Ooooh, now this is interesting. We join Will in therapy with Hannibal and, while they begin by discussing the case, it comes back to Will and his certainty that Hannibal is a killer. Remember a couple of episodes back when Will said Hannibal’s true goal is to make Will his friend? And now there’s been all this talk about lures and bait and catching the one that got away? I think Will Graham has set his plan in motion. He tells Hannibal that he knows what he’s done; when Hannibal starts to mourn that Will can’t seem to let it go, Will tells him to stop right there. He knows that Hannibal can’t admit to the killings, but he wants no more lies. He prefers sins of omission over outright lies. Hannibal asks for the truth in return. Why did Will resume his therapy? We know Will’s lying, but he skillfully manages to say that he talks to Hannibal because he can’t talk to “just anyone” about his thoughts. Hannibal asks if Will still fantasizes about killing him. Will says yes. Hannibal asks how Will would do it, and Will calmly returns, “With my hands.”

Hannibal suggests that Will learned something about himself when he tried to have Hannibal killed. The same thing he said to Margot earlier regarding her attempt on her brother: “Doing bad things to bad people makes you feel good.” What I found interesting was that, in one sentence, Hannibal Lecter just confirmed that he is, indeed, the bad person Will thinks he is — and explained his motives for killing at the same time. He and Will are alike. So he asks Will if he intends to try to kill him again, and Will — oh, this is beautiful — says, “I don’t want to kill you anymore, Dr. Lecter. Not now that I finally find you interesting.”

We have a new crime scene. The big takeaways: Zeller apologizes to Will for thinking he’s the killer, and 15 graves have been found. One was Sarah’s now-empty grave, which means whoever dug her up knows about the other graves.

In our other storyline, Margot has come to see Hannibal again. It seems her family has forgiven her brother and they think she’s the weird one. This must be one heck of a family. Hannibal empathizes. He also suggests that, if she wants her brother dead, she needs to figure out how to do it or have someone do it for her. Isn’t he just so helpful?

Will has brought the bird back to Peter. Keeping the bird as the topic of conversation, Will discovers that Peter isn’t the killer. He couldn’t save her, and he wanted to give her beauty as a grieving mechanism. Above all, Peter wanted them to find him because if they found him, they could find “him.” But Peter’s afraid to tell because this killer will make sure no one believes him. Will promises he’ll make sure they do.

Which raises the question, who is “he”? Well, we’re privy to a conversation between Alana and Peter’s new social worker, Clark Ingram (Chris Diamantopoulos) and, wouldn’t you know, he’s not only quite miffed that Peter would even suggest he might be the killer, but he’s describing Peter as the likely suspect. Alana is playing the understanding card. When she takes his hands, he pulls them back in an unavoidable reflex. Crawford, Will and Hannibal observe the interview (how cozy!) and note that he’s displaying classic psychopathic behavior; however, there’s no proof Ingram is the killer, which means they have to let him go.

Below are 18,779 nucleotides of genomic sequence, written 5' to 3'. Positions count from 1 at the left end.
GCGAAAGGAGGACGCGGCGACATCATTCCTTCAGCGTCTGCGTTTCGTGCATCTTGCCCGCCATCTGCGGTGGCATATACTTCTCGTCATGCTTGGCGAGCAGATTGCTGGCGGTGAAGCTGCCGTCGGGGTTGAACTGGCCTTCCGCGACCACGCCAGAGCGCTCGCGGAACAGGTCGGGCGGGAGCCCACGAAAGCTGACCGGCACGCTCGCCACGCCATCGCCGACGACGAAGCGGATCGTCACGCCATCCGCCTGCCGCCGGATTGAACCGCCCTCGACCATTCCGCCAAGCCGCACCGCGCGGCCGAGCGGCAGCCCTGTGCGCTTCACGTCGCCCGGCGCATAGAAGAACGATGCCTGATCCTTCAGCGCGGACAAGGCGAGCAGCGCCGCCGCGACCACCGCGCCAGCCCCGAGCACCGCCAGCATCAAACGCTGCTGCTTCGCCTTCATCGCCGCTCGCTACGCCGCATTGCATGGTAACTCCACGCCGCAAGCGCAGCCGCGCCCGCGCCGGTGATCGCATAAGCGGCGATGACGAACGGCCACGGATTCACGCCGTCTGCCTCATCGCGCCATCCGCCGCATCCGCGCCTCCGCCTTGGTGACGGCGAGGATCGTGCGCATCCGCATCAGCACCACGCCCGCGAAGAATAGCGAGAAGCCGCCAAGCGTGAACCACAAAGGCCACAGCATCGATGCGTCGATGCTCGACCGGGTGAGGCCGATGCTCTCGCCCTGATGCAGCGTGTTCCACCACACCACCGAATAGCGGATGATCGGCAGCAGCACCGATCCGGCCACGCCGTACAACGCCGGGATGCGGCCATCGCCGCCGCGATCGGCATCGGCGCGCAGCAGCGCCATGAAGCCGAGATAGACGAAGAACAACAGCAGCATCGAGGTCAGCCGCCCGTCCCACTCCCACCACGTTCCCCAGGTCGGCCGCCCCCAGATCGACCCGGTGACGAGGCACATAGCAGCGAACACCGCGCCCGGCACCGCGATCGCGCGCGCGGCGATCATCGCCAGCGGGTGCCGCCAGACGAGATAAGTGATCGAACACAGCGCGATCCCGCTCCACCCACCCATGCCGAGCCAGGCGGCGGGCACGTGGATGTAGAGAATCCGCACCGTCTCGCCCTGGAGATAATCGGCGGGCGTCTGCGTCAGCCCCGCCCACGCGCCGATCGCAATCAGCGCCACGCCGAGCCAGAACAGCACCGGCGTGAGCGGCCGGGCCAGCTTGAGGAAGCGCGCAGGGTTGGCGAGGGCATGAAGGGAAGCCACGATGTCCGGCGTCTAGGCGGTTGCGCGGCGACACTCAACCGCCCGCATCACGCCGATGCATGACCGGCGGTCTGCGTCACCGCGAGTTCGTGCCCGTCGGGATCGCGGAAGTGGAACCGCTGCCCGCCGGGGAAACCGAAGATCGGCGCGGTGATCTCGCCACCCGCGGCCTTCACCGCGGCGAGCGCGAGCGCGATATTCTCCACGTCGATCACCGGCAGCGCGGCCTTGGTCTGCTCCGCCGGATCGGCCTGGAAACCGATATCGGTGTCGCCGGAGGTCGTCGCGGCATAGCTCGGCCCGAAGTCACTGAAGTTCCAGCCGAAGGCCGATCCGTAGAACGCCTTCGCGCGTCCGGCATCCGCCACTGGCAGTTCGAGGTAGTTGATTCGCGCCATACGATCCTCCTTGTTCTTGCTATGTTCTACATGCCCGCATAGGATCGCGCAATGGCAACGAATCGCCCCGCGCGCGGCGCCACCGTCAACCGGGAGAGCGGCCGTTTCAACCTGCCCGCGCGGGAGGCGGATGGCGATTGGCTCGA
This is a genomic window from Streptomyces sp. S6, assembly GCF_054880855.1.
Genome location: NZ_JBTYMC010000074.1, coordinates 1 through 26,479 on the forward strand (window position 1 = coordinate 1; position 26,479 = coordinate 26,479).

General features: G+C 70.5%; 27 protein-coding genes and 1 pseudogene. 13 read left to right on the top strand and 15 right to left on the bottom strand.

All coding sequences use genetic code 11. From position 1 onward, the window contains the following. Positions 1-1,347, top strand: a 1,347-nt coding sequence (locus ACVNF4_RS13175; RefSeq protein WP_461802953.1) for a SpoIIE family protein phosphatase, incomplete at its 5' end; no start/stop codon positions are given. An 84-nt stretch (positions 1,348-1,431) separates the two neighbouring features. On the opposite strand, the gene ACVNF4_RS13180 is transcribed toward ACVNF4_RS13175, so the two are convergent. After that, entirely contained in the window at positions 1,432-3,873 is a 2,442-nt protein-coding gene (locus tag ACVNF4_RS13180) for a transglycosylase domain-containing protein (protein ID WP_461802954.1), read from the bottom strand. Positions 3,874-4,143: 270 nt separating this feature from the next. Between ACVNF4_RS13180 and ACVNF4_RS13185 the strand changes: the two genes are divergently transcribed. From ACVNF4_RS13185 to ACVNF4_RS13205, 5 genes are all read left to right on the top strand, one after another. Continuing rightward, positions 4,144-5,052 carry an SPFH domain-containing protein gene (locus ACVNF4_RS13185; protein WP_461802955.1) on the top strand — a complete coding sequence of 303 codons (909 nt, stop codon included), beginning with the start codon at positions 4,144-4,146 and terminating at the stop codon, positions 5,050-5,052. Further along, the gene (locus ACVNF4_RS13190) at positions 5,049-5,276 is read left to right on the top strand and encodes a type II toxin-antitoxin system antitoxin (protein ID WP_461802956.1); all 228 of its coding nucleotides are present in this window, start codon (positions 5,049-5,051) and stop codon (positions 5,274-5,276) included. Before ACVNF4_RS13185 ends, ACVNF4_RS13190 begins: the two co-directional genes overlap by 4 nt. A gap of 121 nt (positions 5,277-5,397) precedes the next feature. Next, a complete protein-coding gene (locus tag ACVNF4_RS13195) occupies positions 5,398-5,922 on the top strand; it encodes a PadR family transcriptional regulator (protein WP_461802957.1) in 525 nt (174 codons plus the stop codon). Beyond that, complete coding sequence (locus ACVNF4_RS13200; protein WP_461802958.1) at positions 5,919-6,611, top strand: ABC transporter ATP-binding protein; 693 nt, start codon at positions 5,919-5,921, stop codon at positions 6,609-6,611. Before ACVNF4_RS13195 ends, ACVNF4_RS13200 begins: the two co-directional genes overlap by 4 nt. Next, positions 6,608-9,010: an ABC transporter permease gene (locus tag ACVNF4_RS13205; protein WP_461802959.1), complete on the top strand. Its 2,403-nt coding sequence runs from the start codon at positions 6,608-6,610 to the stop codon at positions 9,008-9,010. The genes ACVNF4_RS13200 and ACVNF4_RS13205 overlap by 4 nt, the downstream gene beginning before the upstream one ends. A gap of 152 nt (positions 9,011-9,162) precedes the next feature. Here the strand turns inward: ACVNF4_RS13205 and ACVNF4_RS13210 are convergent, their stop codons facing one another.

Peter returns to his barn to find that all of his animals have been taken and a horse has been slaughtered. He’s obviously upset and as he’s crying over the horse, Ingram appears with a sledgehammer. Like ya do.

Photo by: Brooke Palmer/NBC

Ingram lays it all out. Peter is distressed. Pushed to the edge. The dead horse is the horse that kicked him in the head. He’s prone to extremes of emotion. Everyone should have seen this coming. The self-defense story.

Except there’s a problem: When Will and Hannibal arrive at Peter Beradone’s, they find Peter sewing up the horse, and Will Graham gets the line of the night: “Peter, is your social worker in that horse?” Yes, yes he is.

Poor Peter is so upset. He doesn’t know how to feel. He never thought he could hurt something, but he feels like Ingram deserves to die because of what he did. Will understands. He envies Peter his hate because it makes it easier when you know how to feel. Peter wonders what hate makes easier, and Will says “Killing them.” Peter looks confused and tells Will that he didn’t kill Ingram.

Wait, what?

Nope. Peter didn’t kill him. He put Ingram inside the horse so he could understand what it was like to suffocate and know what his victims experienced. He’s not dead.

Wait, WHAT?

I … I just … you gotta just watch it.

One final word before I go because, in truth, I need a drink or some fresh air or something, ’cause wow.

Is it me, or did Hannibal just look at Will Graham with the most love we’ve ever seen him show anyone?

Yeah, meditate on that and say it with me:

Damn you, Bryan Fuller.